If you have wavy, curly, or coily hair, most likely you’ve experienced hair shedding. With most of us, it can be concerning when hair falls out on a daily basis, but it’s actually completely normal! The question is, what causes hair shedding? How much hair loss is too much? And, how can one prevent it?
What is shedding and is it normal?
Shedding is when the hair follicle naturally falls out from the root. Let’s not confuse this with hair breakage. Breakage occurs when the hair follicle is damaged and literally breaks off. You can see the difference between breakage and shedding by looking closely at the hair strands. If you see a bulb (sort of like a plant bulb) at one end, it’s shedding. If you notice split or frayed ends, then you have breakage. Unfortunately, shedding is more common for people with textured hair because we don’t wash or brush our hair compared to people with straight hair. In reality, it’s normal to lose up to 100 hairs per day. Each strand lasts anywhere from 2 to 5 years. On a daily basis, hair grows and dies, some faster or slower depending on how you take care of yourself. So if you’re only washing your hair once or twice per week, it’s possible to see hundreds of strands of hair come out in the shower all at once! Just remember that this is completely normal and you’re not alone.
What if I’m losing more than 100 strands?
If you’re losing more than 100 strands of hair per day, then you’re dealing with excessive shedding, which is also fairly common. Excessive shedding can be caused by several different reasons which include giving birth, stress, scalp buildup, dandruff, losing weight, certain illnesses, and more. If you can identify the reason for the shedding, you can most likely prevent or slow this down. If shedding has been a concern for some time now, and you can’t figure out the specific cause, try seeing a dermatologist for a more in-depth discussion.
Can I prevent shedding?
In a nutshell, not entirely. While you can lessen the amount of hairs that shed, you’ll never be able to fully prevent shedding. If you’re really concerned about the amount of shedding, it’s recommended to see your hairstylist or dermatologist.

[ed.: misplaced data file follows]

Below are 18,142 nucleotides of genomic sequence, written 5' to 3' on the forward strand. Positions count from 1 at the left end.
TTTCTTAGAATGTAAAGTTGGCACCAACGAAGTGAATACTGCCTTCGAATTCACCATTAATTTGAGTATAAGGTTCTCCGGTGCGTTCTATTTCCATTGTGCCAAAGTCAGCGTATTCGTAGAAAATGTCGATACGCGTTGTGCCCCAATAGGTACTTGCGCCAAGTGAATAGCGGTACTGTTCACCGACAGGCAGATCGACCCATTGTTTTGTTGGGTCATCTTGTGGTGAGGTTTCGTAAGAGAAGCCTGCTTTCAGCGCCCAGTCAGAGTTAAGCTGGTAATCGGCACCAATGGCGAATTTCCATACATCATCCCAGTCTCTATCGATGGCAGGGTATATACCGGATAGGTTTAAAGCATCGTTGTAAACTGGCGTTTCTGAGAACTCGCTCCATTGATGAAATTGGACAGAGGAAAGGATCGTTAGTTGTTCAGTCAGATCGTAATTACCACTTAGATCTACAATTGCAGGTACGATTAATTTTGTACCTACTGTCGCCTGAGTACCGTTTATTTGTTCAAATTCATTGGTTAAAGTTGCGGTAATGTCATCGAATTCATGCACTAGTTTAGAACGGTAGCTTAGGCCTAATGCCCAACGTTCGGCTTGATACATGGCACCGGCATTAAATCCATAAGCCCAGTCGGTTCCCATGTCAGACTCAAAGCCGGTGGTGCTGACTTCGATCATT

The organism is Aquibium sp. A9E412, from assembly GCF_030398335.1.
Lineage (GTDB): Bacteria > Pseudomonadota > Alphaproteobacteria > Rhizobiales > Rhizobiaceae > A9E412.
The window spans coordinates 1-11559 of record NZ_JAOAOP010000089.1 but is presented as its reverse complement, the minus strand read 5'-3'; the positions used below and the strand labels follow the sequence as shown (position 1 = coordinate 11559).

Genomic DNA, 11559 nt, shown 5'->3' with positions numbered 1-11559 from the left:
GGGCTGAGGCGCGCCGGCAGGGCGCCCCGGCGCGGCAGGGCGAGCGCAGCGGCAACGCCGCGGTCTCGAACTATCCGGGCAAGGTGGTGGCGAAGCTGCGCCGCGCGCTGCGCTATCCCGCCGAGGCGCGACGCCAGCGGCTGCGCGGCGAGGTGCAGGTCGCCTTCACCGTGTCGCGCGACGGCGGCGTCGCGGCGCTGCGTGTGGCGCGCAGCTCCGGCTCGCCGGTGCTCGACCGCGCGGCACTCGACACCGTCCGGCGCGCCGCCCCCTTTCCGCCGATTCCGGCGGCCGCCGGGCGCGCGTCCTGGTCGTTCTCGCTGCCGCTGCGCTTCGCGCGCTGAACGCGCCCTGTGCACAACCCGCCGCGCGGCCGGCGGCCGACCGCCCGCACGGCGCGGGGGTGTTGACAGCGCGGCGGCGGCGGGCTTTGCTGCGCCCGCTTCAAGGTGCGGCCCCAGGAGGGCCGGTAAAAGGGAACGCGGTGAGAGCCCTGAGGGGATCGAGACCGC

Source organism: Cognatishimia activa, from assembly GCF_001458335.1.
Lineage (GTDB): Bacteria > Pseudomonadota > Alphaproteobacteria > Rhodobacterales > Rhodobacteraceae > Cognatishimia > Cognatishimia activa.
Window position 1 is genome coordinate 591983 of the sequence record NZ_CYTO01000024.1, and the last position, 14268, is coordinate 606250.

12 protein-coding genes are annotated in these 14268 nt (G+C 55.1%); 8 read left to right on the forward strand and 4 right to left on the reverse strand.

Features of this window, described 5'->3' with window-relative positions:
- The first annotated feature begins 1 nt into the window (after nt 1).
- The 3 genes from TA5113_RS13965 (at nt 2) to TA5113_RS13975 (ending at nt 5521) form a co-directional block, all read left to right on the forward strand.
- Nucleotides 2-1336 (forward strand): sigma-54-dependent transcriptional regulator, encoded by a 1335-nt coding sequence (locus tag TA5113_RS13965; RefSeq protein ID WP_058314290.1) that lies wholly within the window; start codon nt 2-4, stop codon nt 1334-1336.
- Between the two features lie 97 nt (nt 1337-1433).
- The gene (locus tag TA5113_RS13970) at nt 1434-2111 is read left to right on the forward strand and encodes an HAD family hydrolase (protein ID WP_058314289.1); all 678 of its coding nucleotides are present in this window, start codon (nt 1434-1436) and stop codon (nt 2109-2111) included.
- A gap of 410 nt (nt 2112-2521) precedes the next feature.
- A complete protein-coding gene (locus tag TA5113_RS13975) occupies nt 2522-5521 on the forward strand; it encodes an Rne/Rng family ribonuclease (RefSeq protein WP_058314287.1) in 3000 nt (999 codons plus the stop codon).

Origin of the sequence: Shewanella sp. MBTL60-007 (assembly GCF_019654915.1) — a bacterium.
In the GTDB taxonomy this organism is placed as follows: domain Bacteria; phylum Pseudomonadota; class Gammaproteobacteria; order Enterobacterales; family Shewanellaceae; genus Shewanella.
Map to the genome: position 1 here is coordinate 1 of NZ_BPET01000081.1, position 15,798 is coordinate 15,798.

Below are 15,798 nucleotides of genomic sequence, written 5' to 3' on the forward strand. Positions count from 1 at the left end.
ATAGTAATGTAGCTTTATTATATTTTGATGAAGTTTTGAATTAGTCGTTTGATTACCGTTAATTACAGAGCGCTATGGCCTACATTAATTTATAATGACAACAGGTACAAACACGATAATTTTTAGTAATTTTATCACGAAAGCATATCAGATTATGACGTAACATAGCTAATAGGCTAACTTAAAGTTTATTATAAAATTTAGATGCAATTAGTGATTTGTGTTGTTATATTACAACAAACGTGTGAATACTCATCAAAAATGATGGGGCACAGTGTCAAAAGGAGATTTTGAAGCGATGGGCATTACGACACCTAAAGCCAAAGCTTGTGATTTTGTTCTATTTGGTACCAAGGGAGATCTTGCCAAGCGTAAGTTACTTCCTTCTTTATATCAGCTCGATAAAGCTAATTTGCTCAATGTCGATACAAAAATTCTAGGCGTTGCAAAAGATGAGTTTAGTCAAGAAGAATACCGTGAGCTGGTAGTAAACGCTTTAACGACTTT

How can I lessen the amount of shedding?
- Find the right cleanser and conditioner for your hair texture. This will ensure that your hair won’t dry out or be damaged which could lead to shedding.
- Remove product build up. Product build up and dandruff can block your roots which affects new growth and breakage to older strands, so be sure to clarify and exfoliate a few times a month.
- Don’t skip, or rush, your detangling process when you wash your hair. Using a pre-poo before cleansing and finger detangling afterwards can make a huge difference.
- Consider switching up your products. Your hair may be “over them.” The product itself may have changed . Whether the company improved their formula or your hair changes (which happens naturally), your hair’s needs may change. It’s okay to change up your hair products, just listen to your hair and what it needs.
- Look at your nutrition. Could your body be lacking certain nutrients, particularly iron and magnesium? It may be a good idea to meet with a nutritionist to learn what nutrients are best for your body and hair.
- Be cautious of your hairstyles. Any style that your hair holds for too long that’s too tight or restricting to your hair’s follicles may cause hair loss, otherwise known as traction alopecia.
Do you deal with shedding? Have any tips to reduce shedding? Sound off in the comments below!